Tuesday, July 16, 2013

Extract II from 'Ten Billion' by Stephen Emmott

Our emissions of CO2 modify our atmosphere. Our increasing water use had started to modify our hydrosphere. Rising atmospheric and sea-surface temperature had started to modify the cryosphere, most notably in the unexpected shrinking of the Arctic and Greenland ice sheets. Our increasing use of land, for agriculture, cities, roads, mining – as well as all the pollution we were creating – had started to modify our biosphere. Or, to put it another way: we had started to change our climate.
There are now more than 7 billion of us on Earth. As our numbers continue to grow, we continue to increase our need for far more water, far more food, far more land, far more transport and far more energy. As a result, we are accelerating the rate at which we're changing our climate. In fact, our activities are not only completely interconnected with but now also interact with, the complex system we live on: Earth. It is important to understand how all this is connected.
Let's take one important, yet little known, aspect of increasing water use: "hidden water". Hidden water is water used to produce things we consume but typically do not think of as containing water. Such things include chicken, beef, cotton, cars, chocolate and mobile phones. For example: it takes around 3,000 litres of water to produce a burger. In 2012 around five billion burgers were consumed in the UK alone. That's 15 trillion litres of water – on burgers. Just in the UK. Something like 14 billion burgers were consumed in the United States in 2012. That's around 42 trillion litres of water. To produce burgers in the US. In one year. It takes around 9,000 litres of water to produce a chicken. In the UK alone we consumed around one billion chickens in 2012. It takes around 27,000 litres of water to produce one kilogram of chocolate. That's roughly 2,700 litres of water per bar of chocolate. This should surely be something to think about while you're curled up on the sofa eating it in your pyjamas.
But I have bad news about pyjamas. Because I'm afraid your cotton pyjamas take 9,000 litres of water to produce. And it takes 100 litres of water to produce a cup of coffee. And that's before any water has actually been added to your coffee. We probably drank about 20 billion cups of coffee last year in the UK. And – irony of ironies – it takes something like four litres of water to produce a one-litre plastic bottle of water. Last year, in the UK alone, we bought, drank and threw away nine  billion plastic water bottles. That is 36 billion litres of water, used completely unnecessarily. Water wasted to produce bottles – for water. And it takes around 72,000 litres of water to produce one of the 'chips' that typically powers your laptop, Sat Nav, phone, iPad and your car. There were over two billion such chips produced in 2012. That is at least 145 trillion litres of water. On semiconductor chips. In short, we're consuming water, like food, at a rate that is completely unsustainable.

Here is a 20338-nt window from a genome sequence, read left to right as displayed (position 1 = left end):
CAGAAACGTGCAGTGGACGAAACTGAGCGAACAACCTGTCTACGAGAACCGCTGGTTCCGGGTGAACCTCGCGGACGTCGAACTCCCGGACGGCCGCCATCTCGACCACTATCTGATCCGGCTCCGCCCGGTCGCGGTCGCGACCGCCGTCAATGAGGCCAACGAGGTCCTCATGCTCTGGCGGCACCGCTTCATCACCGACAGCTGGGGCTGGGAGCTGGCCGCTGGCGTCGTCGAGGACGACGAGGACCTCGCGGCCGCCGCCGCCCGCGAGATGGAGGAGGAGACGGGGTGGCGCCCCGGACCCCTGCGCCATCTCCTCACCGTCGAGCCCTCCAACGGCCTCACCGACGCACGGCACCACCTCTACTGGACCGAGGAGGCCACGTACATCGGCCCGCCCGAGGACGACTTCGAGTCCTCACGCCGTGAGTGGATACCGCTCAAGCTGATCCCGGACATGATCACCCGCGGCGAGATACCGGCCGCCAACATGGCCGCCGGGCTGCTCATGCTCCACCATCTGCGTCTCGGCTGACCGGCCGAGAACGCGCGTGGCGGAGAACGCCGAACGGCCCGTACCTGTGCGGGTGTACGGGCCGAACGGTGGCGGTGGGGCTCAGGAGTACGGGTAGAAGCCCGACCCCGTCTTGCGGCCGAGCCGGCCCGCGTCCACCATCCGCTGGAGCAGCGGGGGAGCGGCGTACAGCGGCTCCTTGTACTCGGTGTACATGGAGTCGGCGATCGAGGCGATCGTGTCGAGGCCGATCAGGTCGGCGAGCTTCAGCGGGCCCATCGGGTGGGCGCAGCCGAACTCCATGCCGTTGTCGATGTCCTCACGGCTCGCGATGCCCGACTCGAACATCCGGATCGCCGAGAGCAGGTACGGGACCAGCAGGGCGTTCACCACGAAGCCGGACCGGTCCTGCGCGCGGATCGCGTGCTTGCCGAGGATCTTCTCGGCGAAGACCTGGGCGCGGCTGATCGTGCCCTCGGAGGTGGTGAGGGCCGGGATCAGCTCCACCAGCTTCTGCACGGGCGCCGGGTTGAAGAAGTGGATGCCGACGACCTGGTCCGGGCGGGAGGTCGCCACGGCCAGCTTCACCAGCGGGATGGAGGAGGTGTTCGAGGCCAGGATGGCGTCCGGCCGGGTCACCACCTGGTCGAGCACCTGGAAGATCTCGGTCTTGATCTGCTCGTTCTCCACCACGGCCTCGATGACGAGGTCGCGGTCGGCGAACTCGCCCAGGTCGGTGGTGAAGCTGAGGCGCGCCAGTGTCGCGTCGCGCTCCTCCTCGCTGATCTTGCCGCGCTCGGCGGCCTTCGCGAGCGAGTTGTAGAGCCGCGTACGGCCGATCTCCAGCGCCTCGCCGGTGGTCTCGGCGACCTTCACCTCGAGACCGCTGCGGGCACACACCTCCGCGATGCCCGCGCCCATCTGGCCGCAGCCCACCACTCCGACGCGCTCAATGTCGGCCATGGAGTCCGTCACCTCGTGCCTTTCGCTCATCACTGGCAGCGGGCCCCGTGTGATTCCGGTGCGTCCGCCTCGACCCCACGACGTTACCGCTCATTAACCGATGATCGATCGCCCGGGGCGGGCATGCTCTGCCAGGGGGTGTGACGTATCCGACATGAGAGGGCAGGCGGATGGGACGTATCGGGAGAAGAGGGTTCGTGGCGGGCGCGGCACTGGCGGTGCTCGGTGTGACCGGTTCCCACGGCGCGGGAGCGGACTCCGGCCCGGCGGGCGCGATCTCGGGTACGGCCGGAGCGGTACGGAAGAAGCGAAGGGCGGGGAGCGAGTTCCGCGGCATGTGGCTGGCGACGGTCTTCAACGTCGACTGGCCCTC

Demand for land for food is going to double – at least – by 2050, and triple – at least – by the end of this century. This means that pressure to clear many of the world's remaining tropical rainforests for human use is going to intensify every decade, because this is predominantly the only available land that is left for expanding agriculture at scale. Unless Siberia thaws out before we finish deforestation. By 2050, 1bn hectares of land is likely to be cleared to meet rising food demands from a growing population. This is an area greater than the US. And accompanying this will be three gigatons per year extra CO2 emissions. If Siberia does thaw out before we finish our deforestation, it would result in a vast amount of new land being available for agriculture, as well as opening up a very rich source of minerals, metals, oil and gas. In the process this would almost certainly completely change global geopolitics. Siberia thawing would turn Russia into a remarkable economic and political force this century because of its newly uncovered mineral, agricultural and energy resources. It would also inevitably be accompanied by vast stores of methane – currently sealed under the Siberian permafrost tundra – being released, greatly accelerating our climate problem even further.
Meanwhile, another 3 billion people are going to need somewhere to live. By 2050, 70% of us are going to be living in cities. This century will see the rapid expansion of cities, as well as the emergence of entirely new cities that do not yet exist. It's worth mentioning that of the 19 Brazilian cities that have doubled in population in the past decade, 10 are in the Amazon. All this is going to use yet more land.
We currently have no known means of being able to feed 10 billion of us at our current rate of consumption and with our current agricultural system. Indeed, simply to feed ourselves in the next 40 years, we will need to produce more food than the entire agricultural output of the past 10,000 years combined. Yet food productivity is set to decline, possibly very sharply, over the coming decades due to: climate change; soil degradation and desertification – both of which are increasing rapidly in many parts of the world; and water stress. By the end of this century, large parts of the planet will not have any usable water.

At the same time, the global shipping and airline sectors are projected to continue to expand rapidly every year, transporting more of us, and more of the stuff we want to consume, around the planet year on year. That is going to cause enormous problems for us in terms of more CO2 emissions, more black carbon, and more pollution from mining and processing to make all this stuff.


Blogger changeinthewind said...

Can you think of a civilization which practiced restraint?

3:05 pm, July 16, 2013  
Blogger Maggie Ross said...

Actually I was reading a few weeks ago about a civilisation that decided it profited everyone more to cooperate rather than compete. I can't remember the article or the civilisation—sorry.